Foreign direct investment

The importance of the figures from the Nigerian Communication Commission are better appreciated when one considers how music streaming company Transnet Music Ltd's app26 - Boomplay Music - has become the largest music streaming and download service in Africa. By partnering with its parent company, Transsion, the manufacturer of the popular phones - Infinix and Tecno, Transnet installed the Boomplay Music app on its phones. Since its launch in Nigeria in 2015, Boomplay Music now has 46 million users across Africa. It boasts of an impressive catalogue running into millions and its distribution deals with Universal and Warner have also improved Boomplay Music's appeal. Recently, Transnet concluded a USD20m fund raising. Its 2018 Nigerian report shows 10m registered users, 5 million monthly active users and 1.6 million daily active users. Fuelling Boomplay's growth is the increase in the number of phone owners and internet users.

Earlier this year, Kupanda Capital entered into what was a landmark deal in Nigeria's music industry when it invested in Mavin Records. This was followed shortly by the announcement of Warner Music's27 investment in Chocolate City. Mavin Records and Chocolate City are two of Nigeria's foremost record labels.

These investments reflect the potential in the music industry and growth for the economy.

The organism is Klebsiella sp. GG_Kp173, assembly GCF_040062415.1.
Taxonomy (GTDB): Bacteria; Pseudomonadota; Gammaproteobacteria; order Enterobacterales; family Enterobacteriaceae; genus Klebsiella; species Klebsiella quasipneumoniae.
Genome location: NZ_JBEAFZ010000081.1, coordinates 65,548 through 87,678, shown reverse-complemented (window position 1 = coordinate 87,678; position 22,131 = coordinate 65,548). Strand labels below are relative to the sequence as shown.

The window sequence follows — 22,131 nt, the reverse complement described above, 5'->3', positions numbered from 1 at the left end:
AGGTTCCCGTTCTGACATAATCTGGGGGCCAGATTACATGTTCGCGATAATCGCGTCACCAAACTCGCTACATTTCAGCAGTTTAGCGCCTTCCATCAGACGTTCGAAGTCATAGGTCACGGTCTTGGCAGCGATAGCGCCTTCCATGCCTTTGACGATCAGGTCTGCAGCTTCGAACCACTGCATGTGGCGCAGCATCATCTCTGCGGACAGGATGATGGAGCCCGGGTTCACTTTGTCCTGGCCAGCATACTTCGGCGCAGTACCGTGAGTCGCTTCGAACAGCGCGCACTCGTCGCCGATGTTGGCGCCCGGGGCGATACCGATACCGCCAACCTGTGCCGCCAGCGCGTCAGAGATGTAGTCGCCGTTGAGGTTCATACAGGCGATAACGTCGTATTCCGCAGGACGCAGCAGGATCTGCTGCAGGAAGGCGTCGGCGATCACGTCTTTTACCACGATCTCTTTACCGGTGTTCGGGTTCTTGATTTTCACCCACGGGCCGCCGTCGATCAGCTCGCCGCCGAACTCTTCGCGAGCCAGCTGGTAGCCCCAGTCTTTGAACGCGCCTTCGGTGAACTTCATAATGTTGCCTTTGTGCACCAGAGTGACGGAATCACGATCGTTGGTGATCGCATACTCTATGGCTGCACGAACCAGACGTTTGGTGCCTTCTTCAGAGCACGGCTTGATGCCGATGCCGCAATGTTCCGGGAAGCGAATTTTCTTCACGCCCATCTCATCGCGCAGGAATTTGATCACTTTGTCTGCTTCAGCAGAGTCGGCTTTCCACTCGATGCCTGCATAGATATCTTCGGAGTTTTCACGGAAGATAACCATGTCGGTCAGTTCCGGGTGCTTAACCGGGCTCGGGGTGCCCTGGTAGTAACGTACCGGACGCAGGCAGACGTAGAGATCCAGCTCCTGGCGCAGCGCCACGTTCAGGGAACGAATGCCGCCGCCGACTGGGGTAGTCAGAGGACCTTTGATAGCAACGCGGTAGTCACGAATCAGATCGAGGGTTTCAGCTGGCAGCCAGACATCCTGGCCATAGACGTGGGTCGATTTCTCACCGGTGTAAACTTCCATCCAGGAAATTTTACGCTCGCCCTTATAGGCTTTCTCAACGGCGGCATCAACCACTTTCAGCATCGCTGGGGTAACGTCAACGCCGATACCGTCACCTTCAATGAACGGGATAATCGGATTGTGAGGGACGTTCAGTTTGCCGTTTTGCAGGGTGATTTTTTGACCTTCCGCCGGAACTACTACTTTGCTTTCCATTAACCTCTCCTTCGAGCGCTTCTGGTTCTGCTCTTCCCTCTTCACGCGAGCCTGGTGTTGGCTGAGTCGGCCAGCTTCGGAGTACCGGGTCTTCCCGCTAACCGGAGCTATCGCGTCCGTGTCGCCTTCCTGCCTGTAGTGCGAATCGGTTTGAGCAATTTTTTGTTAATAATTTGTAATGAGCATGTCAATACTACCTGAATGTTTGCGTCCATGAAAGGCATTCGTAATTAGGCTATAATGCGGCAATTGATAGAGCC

Our talent on the world stage

Not to be left out, 2019 has been an amazing year for Nigerian talent. Four time grammy nominee - Femi Kuti was one of 3 African artists selected to compose and perform the theme song Metgamaeen (We are Together) for the 32nd edition of the 2019 Africa Cup of Nations.

On the 24th of June 2019, Burna Boy, won the coveted Best International Act award at the BET. The Walt Disney Pictures film Lion King premiered on the world stage in July of 2019 and the soundtrack album featured no less than 5 Nigerian artistes - Tiwa Savage, Yemi Alade, Mr Eazi, Tekno and Burna Boy. A number of Nigerian Gen Z talent (artistes, composers, engineers, etc) are being courted by global record and publishing companies seeking to exploit their talents via production, distribution, publishing and management deals.

In conclusion of this section, there can be no doubt about the vibrancy of the music business and all efforts must be deployed to ensure its survival28.

Section II: Copyright and the music industry

For music to thrive29

Creativity, investment in artists and innovation in the ways that music is distributed are best supported by adequate legal frameworks. Copyright and related rights is the bedrock on which the music industry is built. A legal framework that is both balanced and clear must be in place to allow everyone to understand how music can be used. That framework must give rights holders30 an adequate level of protection through exclusive rights, whilst allowing, in appropriate cases, clearly defined and targeted exceptions to those rights. Open-ended or 'flexible' exceptions, seen in the laws of a handful of countries, do not provide a sustainable solution. Instead, they create uncertainty, are open to abuse and ultimately undermine the balance in the copyright frameworks31. It is with this in mind that we consider copyright and the music industry.

Introduction to copyright32